Jock Fairweather: 11 common start-up mistakes and how to avoid them

Jock Fairweather - blogger photoJock Fairweather started his entrepreneurial career with a Luxury Women's shoe label that he exited to a Swiss luxury conglomerate at the age of 21. He now describes himself as the El Capitano of Little Tokyo Two, one of the largest and most dynamic communities of entrepreneurs, innovators and creators in South East Queensland.


Starting your own business can feel like a huge risk.

To help you avoid wasting time, energy and money on a start-up project that doesn’t end up going anywhere, there are a few things you need to consider. Learn from these common mistakes that entrepreneurs and small businesses make when they first start out, so you don’t make them too.

1. Not understanding your ‘why’

Do you want to make an impact on people? Do you want to make money? Do you want to be famous? Whatever the reason you want to start a business, it’s important to know why you want to do what you want to do, as this will help you maintain focus and motivation when times get tough. Understanding your why will also help to make sure every decision you make is in line with your business’ core purpose, goals and values.

2. Trying to be everything to everyone

It’s impossible to be everything to everyone, and expensive to try and do so when you first start out. It’s much easier to start small and then expand. For this reason, try to find a niche area where there is significant demand for a product or service, but little (or no) competition. Work out what exactly your potential customers need, create it for them and then, once revenue starts coming in, you can build out and scale from there.

3. Being afraid to back yourself

Any time you want to reach out to others to help promote your product, collaborate on a project, or ask for help, don’t be afraid to back yourself. The worst anyone can say is ‘no’. If they do, don’t give up, just ask why, and whether there is anything you can do to turn that no into a yes. Be persistent and prepared to learn from the ‘no’s’.

4. Thinking you know it all and not being open to feedback

No one knows it all. When you’re starting out, don’t assume you know what people want—do your research and base your decisions on industry insights. As an entrepreneurial newbie, it’s also important to surround yourself with people who you can ask questions. Hire people who are experts at things that are your weaknesses, or find mentors who can provide you with advice and tips that will help you succeed.

5. Over-estimating revenue forecasts and under-budgeting costs

When starting a business, expect for there to be unexpected costs. I recommend underestimating your revenue forecast by 30% and overestimating costs by 30% to help cover yourself in case of any unexpected financial emergencies.

6. Communicating while in a bad mood

Because there’s a lot of pressure to succeed and a lot of work to do to get your new business off the ground, you may often find yourself feeling stressed. One rule to remember to save you from making a mistake you may regret later is to never communicate when you’re in a bad mood. Email and text are forever.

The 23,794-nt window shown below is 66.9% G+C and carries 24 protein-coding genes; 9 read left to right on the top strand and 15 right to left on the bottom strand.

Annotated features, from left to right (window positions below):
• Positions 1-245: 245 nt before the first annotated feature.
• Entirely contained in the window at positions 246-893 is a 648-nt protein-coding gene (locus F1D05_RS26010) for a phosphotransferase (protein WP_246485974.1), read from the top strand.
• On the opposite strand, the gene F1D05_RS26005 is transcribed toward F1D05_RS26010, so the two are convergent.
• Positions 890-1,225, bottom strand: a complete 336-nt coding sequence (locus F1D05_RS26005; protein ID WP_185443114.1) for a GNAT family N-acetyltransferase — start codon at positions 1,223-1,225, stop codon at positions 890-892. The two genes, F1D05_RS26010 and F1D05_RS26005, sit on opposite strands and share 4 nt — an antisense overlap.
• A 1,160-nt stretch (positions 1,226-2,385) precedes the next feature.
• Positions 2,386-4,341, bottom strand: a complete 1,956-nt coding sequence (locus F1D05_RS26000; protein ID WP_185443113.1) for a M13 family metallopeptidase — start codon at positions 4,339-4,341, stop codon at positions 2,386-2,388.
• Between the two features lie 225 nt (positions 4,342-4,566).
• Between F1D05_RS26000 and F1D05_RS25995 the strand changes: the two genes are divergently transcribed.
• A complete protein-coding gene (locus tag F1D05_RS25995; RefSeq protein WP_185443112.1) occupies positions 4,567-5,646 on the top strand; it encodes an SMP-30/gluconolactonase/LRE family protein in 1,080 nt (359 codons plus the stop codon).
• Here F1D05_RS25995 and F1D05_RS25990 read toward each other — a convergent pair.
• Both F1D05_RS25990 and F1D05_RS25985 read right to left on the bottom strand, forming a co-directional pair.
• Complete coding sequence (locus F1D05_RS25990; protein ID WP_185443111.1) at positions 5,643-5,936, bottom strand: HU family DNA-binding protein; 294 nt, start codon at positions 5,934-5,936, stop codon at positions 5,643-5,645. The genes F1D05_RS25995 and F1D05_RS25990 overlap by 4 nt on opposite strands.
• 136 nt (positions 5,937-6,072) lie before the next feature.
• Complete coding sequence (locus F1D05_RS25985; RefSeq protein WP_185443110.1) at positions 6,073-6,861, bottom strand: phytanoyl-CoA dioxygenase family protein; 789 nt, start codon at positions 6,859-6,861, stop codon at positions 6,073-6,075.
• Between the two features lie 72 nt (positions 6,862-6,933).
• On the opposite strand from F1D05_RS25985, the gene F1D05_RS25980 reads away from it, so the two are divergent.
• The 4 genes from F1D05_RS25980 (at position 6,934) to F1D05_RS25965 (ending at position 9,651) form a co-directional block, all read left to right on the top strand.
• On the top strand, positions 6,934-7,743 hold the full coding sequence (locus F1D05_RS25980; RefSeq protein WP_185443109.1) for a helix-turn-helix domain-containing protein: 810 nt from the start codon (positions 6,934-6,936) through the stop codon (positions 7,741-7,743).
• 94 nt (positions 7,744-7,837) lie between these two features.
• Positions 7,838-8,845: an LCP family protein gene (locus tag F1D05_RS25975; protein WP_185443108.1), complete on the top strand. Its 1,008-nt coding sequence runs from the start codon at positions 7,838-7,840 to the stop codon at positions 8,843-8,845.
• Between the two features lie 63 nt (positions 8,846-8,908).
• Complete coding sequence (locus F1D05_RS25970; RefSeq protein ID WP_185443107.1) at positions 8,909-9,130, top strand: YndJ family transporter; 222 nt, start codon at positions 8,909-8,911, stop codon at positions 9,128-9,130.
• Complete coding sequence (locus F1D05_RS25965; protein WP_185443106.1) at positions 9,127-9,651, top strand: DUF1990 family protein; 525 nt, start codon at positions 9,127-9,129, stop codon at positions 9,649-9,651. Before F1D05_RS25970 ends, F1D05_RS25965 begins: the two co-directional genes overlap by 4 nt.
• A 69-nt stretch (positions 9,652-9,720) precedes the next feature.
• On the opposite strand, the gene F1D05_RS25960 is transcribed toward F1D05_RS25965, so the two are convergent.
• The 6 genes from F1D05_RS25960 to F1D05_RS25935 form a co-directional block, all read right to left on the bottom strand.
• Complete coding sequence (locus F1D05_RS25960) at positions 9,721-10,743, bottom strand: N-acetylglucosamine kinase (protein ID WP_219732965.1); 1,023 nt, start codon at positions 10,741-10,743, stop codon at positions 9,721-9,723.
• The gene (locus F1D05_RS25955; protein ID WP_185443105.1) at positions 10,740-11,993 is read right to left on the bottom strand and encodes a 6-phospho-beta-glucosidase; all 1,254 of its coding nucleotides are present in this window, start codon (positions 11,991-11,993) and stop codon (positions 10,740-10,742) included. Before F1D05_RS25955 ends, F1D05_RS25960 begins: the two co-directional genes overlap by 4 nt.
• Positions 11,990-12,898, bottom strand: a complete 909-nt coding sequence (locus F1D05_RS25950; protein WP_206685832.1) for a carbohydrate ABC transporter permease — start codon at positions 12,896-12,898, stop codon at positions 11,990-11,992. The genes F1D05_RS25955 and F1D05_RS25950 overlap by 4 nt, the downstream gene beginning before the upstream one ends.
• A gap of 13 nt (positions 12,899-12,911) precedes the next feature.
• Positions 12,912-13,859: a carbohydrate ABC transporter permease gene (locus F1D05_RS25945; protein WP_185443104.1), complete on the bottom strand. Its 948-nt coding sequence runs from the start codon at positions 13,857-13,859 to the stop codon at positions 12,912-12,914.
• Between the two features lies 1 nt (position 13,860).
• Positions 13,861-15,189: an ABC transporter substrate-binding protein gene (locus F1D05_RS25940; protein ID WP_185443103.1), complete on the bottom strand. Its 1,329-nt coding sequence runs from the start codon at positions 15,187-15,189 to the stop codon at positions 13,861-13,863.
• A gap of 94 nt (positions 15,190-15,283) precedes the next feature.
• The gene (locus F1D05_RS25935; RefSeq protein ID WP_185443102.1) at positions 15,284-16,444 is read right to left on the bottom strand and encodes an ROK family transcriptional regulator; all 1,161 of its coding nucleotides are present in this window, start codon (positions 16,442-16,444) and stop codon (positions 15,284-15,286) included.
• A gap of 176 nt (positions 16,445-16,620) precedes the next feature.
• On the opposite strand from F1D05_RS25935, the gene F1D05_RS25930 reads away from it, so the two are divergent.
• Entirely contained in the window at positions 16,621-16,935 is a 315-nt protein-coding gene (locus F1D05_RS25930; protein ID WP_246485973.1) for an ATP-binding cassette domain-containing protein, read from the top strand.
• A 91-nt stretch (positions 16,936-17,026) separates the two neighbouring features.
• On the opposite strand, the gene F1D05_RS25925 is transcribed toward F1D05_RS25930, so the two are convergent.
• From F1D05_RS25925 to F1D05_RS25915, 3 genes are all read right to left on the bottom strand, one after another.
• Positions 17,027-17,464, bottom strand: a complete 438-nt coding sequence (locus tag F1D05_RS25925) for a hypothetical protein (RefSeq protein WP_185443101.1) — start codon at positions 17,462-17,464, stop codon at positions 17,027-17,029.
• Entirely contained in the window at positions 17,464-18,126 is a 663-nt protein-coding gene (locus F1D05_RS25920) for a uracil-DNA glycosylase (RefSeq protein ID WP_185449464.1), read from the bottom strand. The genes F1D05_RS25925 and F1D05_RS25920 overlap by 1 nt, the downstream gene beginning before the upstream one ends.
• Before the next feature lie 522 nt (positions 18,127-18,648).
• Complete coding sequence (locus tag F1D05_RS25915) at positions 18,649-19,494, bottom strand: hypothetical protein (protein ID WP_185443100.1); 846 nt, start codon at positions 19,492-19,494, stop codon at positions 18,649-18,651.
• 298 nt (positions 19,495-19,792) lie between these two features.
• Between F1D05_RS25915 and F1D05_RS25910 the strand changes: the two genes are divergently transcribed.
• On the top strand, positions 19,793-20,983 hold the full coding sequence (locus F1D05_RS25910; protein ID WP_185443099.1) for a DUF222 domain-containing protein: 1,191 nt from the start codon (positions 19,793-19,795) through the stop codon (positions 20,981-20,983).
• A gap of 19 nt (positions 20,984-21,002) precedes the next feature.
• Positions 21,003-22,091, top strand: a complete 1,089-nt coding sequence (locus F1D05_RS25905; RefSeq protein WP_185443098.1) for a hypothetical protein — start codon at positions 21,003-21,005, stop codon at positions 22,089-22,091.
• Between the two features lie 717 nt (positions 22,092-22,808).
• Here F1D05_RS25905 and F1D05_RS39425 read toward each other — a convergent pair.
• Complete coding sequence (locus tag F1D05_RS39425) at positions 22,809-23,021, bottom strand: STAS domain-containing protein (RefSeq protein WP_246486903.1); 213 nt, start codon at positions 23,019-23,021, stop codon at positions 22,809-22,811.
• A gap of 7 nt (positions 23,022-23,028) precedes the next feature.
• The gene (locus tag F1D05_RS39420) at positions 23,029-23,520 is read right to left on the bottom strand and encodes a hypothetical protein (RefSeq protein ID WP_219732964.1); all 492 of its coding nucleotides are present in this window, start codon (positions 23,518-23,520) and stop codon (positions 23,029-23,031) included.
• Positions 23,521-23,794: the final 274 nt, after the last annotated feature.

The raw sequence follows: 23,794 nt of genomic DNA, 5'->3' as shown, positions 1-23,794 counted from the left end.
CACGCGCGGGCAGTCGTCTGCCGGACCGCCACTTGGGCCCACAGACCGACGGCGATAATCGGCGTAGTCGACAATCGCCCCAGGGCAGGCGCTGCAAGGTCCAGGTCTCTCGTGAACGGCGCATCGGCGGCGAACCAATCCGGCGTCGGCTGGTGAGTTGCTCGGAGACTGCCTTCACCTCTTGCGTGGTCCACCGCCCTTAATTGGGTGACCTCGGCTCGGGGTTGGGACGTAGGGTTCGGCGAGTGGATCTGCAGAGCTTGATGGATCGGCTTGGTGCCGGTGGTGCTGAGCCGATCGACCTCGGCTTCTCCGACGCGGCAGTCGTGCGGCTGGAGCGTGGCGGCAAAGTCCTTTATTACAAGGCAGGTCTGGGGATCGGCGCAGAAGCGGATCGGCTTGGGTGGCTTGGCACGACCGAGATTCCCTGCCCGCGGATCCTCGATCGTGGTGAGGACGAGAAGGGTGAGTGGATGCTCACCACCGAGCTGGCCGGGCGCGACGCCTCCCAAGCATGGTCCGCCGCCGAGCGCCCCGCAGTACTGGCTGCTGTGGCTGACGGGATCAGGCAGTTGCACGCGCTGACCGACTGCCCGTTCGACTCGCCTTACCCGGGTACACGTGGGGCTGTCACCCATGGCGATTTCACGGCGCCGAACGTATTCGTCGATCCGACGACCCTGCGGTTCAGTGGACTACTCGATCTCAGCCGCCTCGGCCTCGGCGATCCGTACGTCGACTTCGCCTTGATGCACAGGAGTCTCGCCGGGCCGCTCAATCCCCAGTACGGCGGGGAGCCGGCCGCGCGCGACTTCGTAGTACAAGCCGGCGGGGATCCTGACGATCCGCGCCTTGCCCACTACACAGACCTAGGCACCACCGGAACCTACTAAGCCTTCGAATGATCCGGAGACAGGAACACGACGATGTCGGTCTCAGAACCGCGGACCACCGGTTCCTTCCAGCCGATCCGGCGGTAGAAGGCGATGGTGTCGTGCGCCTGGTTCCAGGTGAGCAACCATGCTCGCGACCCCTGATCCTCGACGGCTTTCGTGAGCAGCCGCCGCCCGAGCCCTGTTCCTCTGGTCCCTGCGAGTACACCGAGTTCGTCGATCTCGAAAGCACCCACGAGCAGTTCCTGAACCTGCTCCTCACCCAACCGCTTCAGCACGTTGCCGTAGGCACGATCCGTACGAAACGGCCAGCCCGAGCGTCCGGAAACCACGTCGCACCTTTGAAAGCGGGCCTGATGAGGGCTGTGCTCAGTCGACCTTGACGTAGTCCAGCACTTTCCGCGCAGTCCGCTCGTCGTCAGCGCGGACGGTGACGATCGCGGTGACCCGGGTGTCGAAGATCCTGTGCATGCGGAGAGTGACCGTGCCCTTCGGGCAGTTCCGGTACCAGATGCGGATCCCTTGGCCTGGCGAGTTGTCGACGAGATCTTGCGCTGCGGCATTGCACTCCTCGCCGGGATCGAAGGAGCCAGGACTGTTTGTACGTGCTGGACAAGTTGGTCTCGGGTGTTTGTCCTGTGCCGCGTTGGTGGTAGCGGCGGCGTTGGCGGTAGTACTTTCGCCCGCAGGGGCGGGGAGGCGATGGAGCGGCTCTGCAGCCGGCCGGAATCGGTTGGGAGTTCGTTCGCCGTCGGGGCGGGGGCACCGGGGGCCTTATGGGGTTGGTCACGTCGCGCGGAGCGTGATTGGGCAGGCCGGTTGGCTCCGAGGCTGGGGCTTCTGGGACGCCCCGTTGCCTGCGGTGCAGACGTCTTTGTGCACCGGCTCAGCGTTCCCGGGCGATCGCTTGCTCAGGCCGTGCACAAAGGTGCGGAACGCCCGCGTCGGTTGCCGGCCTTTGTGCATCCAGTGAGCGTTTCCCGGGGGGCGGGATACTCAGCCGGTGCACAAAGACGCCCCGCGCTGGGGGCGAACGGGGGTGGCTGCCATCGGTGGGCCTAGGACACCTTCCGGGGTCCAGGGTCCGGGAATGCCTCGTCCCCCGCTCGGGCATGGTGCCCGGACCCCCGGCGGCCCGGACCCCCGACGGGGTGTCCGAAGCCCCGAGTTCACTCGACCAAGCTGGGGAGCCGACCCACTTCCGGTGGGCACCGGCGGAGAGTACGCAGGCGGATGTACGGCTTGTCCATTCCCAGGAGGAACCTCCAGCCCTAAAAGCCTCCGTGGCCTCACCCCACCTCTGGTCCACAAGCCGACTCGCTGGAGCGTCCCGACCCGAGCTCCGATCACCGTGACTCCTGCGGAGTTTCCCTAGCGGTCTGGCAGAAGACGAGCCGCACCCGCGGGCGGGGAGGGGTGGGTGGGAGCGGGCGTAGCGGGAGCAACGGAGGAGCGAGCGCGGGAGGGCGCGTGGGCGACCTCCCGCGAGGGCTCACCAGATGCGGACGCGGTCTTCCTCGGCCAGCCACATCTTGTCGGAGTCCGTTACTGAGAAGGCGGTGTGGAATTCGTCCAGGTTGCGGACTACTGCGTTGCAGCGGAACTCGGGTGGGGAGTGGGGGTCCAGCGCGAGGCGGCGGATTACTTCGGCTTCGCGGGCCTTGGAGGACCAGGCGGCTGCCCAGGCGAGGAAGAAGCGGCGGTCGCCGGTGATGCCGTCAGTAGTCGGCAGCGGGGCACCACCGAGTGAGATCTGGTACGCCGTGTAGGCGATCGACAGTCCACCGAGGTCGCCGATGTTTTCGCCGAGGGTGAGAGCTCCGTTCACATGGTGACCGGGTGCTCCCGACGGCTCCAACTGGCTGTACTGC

7. Not being consistent or transparent

Do what you say you’re going to do and if you make a mistake, don’t try to hide it. In today’s world, where almost everything is online, people will find out if you try to cover up a mistake, and you will lose credibility.

8. Lack of patience

Having a lack of patience is one of the most common mistakes entrepreneurs and new business owners make, because they expect that they will be the next best thing within 6 months of starting. It takes all major companies at least 5 years to do anything substantial, so you need to be able to at least commit to this before you start seeing real growth. Hang in there!

9. Hiring too quickly

Starting a business can be overwhelming, but don’t make the mistake of hiring just anyone to take the workload off your hands. Take your time to find the people who fit your culture and who understand your vision and your way of working. It’s better to hire an expert part-time than someone who doesn’t fit your vision, because this could end up costing you more in the long run.

10. Selling out

If you decide to opt out of your business and sell out, not only will you lose the ability to make decisions for your company, you’ll lose the opportunity to learn valuable lessons that will help you be more successful next time. If you believe you know what’s right for the company, and want to continue being the key decision maker, never sell out more than 51%.

11. No focus on personal life

It’s easy to lose focus on your personal life when starting a business, as you will likely be overwhelmed by everything you have to do. But if you stop going to the gym, hanging out with friends or paying attention to your partner, these things can have a really big effect on your mental health and the way you think and make decisions. It’s important to look after yourself at all times, so prioritise finding a balance and managing your time effectively in order to prevent the degradation of your mental health.

The world needs creatives and the world needs doers, but most of all, the world needs creative doers. If you’re passionate about your idea and avoid making the mistakes mentioned in this blog, you are one step closer to finding entrepreneurial success.

For more expert advice on starting a business from someone who has done so successfully, check out the recording of Jock’s free, one-hour webinar.


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Where to start when you’re starting a business

John: 10 tips for success in all aspects of business

Leesa: An entrepreneur’s top tips for career success